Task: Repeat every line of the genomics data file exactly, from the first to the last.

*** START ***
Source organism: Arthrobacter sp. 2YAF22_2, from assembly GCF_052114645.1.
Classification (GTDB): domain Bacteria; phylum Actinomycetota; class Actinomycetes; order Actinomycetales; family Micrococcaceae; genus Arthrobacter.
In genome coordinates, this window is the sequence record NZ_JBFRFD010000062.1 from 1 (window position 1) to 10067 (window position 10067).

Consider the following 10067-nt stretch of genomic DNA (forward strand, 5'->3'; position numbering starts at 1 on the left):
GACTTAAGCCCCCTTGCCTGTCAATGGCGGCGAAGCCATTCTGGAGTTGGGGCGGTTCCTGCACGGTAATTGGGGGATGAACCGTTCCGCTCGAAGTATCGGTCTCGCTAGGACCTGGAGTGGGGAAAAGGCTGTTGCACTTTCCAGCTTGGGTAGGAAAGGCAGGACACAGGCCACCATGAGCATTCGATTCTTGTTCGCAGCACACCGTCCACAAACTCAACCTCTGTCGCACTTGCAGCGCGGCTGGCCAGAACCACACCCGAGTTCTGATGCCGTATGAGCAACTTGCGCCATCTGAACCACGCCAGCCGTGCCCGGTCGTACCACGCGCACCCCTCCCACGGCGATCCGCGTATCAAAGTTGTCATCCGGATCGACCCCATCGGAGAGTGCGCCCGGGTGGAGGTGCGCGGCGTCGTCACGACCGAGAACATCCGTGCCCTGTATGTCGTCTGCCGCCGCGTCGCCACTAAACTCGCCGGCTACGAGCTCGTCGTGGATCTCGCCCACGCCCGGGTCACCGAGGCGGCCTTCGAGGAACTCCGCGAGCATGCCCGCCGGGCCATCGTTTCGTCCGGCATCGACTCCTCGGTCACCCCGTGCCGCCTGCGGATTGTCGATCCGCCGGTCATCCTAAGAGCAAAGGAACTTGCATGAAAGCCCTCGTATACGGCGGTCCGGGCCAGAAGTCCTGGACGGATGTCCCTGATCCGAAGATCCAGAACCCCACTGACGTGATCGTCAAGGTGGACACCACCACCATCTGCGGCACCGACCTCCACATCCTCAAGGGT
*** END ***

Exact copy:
Source organism: Arthrobacter sp. 2YAF22_2, from assembly GCF_052114645.1.
Classification (GTDB): domain Bacteria; phylum Actinomycetota; class Actinomycetes; order Actinomycetales; family Micrococcaceae; genus Arthrobacter.
In genome coordinates, this window is the sequence record NZ_JBFRFD010000062.1 from 1 (window position 1) to 10067 (window position 10067).

Consider the following 10067-nt stretch of genomic DNA (forward strand, 5'->3'; position numbering starts at 1 on the left):
GACTTAAGCCCCCTTGCCTGTCAATGGCGGCGAAGCCATTCTGGAGTTGGGGCGGTTCCTGCACGGTAATTGGGGGATGAACCGTTCCGCTCGAAGTATCGGTCTCGCTAGGACCTGGAGTGGGGAAAAGGCTGTTGCACTTTCCAGCTTGGGTAGGAAAGGCAGGACACAGGCCACCATGAGCATTCGATTCTTGTTCGCAGCACACCGTCCACAAACTCAACCTCTGTCGCACTTGCAGCGCGGCTGGCCAGAACCACACCCGAGTTCTGATGCCGTATGAGCAACTTGCGCCATCTGAACCACGCCAGCCGTGCCCGGTCGTACCACGCGCACCCCTCCCACGGCGATCCGCGTATCAAAGTTGTCATCCGGATCGACCCCATCGGAGAGTGCGCCCGGGTGGAGGTGCGCGGCGTCGTCACGACCGAGAACATCCGTGCCCTGTATGTCGTCTGCCGCCGCGTCGCCACTAAACTCGCCGGCTACGAGCTCGTCGTGGATCTCGCCCACGCCCGGGTCACCGAGGCGGCCTTCGAGGAACTCCGCGAGCATGCCCGCCGGGCCATCGTTTCGTCCGGCATCGACTCCTCGGTCACCCCGTGCCGCCTGCGGATTGTCGATCCGCCGGTCATCCTAAGAGCAAAGGAACTTGCATGAAAGCCCTCGTATACGGCGGTCCGGGCCAGAAGTCCTGGACGGATGTCCCTGATCCGAAGATCCAGAACCCCACTGACGTGATCGTCAAGGTGGACACCACCACCATCTGCGGCACCGACCTCCACATCCTCAAGGGT